WASSAILING THE APPLE TREES
[To the Editor of the SPECTATOR.]
should be interested to hear what is the authority of Mr. E. T. Brown for stating that the old custom of " Wassailing the Apple-trees " takes place on Christmas Eve. Up to a few years ago this superstition obtained in the neighbourhood of my old home in West Somerset, but the date chosen was always January 17th, the eve of Old Twelfth Day. Various writers have mentioned this custom and assigned various dates, but I have never heard of Christmas Eve as being one of them.
An extract from Hone states :-
" This is the eve of Epiphany, or Twelfth-night eve. . . In certain parts of Devonshire, the farmer, attended by his workmen, with a large pitcher of cider, goes to the orchard this evening, and there, encircling one of the best bearing trees, they drink the fol- lowing toast three times :-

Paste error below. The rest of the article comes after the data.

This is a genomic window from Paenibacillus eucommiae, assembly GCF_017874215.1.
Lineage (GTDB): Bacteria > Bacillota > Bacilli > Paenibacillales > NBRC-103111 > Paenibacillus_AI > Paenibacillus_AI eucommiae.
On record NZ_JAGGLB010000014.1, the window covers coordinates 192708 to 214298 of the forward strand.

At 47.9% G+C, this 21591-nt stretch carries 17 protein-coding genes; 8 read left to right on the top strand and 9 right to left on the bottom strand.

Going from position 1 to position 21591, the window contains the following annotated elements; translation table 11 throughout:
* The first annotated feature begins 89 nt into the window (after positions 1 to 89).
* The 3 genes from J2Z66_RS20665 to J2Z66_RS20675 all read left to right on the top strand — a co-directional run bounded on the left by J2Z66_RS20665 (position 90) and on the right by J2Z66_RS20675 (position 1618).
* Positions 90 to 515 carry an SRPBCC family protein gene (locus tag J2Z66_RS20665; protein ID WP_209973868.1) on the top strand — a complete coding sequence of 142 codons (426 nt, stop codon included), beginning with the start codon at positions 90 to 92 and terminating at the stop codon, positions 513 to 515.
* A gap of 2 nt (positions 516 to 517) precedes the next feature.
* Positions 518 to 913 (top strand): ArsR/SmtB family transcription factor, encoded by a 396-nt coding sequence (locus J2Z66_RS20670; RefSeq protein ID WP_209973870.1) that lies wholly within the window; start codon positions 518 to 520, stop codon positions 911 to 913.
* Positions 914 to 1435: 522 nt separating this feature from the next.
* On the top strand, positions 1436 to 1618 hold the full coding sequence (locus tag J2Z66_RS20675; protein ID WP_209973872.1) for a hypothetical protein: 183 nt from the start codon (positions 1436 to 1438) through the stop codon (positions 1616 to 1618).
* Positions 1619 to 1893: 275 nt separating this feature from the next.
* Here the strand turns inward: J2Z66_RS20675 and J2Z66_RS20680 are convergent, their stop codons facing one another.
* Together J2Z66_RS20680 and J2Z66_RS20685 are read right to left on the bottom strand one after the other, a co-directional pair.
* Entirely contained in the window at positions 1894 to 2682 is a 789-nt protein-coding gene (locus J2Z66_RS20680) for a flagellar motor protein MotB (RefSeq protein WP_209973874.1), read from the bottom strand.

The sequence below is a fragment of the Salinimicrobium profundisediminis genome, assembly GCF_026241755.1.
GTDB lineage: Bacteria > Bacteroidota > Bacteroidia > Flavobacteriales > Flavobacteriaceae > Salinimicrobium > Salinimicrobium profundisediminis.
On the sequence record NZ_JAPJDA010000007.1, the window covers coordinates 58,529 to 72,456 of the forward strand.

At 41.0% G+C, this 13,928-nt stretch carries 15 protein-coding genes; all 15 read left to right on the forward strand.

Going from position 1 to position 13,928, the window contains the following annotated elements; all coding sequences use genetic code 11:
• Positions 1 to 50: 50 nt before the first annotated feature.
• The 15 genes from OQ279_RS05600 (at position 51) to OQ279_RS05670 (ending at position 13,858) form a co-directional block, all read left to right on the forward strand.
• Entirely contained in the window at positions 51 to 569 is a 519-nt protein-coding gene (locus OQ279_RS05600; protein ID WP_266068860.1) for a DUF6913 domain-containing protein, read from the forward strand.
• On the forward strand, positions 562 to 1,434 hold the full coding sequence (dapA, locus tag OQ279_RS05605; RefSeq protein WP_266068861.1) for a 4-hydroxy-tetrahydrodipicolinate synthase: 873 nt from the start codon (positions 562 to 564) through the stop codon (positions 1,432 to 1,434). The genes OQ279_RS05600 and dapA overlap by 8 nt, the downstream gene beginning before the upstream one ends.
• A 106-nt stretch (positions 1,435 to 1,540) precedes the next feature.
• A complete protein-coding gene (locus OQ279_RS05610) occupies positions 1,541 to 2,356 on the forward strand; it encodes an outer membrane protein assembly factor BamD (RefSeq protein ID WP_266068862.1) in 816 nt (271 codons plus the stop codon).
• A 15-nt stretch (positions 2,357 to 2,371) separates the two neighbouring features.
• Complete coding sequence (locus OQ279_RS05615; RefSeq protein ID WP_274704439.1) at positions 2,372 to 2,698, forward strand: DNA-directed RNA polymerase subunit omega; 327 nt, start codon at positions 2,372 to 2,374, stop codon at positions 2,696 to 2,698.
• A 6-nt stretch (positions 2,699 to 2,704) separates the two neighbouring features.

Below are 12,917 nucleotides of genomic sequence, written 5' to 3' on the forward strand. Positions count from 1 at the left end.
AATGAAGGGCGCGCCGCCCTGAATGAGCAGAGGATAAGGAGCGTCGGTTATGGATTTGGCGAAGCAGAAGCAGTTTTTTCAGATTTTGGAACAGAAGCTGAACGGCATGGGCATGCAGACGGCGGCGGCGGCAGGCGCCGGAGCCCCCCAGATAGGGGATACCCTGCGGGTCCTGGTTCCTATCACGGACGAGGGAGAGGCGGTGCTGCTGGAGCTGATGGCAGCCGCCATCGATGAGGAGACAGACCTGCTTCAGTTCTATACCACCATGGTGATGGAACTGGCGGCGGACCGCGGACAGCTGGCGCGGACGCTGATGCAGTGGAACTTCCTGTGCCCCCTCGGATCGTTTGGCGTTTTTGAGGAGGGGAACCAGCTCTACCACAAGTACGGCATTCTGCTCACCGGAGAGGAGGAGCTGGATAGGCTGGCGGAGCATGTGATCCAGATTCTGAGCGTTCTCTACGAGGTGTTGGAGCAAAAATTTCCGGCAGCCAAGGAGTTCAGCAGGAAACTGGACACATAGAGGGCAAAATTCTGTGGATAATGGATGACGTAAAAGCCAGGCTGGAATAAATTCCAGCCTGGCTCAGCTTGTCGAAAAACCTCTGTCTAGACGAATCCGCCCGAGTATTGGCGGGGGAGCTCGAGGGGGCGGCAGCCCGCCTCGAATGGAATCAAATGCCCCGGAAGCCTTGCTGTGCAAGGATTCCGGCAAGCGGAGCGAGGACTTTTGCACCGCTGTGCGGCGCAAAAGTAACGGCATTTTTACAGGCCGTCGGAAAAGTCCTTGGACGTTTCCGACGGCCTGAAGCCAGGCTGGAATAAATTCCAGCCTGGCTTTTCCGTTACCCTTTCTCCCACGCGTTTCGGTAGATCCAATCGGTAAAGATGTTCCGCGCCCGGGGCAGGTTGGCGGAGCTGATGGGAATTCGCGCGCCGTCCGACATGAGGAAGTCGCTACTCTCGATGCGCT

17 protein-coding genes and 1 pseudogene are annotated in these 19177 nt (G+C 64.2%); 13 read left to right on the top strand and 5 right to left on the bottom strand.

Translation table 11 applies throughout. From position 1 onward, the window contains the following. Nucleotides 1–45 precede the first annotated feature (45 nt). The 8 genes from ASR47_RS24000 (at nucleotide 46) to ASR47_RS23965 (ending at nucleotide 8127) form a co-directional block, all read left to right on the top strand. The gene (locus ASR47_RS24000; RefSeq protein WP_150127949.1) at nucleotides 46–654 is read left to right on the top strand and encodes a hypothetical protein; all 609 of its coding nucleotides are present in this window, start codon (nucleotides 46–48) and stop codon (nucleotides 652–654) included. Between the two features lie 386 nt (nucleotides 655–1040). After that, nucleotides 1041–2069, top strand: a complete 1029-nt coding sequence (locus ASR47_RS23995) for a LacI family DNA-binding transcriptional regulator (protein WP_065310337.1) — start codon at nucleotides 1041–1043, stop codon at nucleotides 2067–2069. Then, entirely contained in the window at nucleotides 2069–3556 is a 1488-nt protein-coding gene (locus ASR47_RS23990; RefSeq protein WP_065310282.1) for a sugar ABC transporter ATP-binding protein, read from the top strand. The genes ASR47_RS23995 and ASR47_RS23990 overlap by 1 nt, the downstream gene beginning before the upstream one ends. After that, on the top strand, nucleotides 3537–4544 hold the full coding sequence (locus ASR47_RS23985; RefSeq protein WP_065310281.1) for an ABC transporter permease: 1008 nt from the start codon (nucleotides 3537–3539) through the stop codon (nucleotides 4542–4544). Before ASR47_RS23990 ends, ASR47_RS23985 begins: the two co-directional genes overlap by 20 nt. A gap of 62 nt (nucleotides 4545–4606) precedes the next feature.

" ` Here's to thee, old apple tree, Hence thou may'st bud, and whence thou may'st blow ! And whence thou may'st bear apples enow !
Hats full Caps full I Bushel—bushel--sack's full, And my pockets full too ! Huzza ! ' "
Brand speaks of it as " Apple-Howling " and says it is a custom in Sussex, Devon and elsewhere, on New Year's Eve, of wassailing the orchards.—I am, Sir, &c.,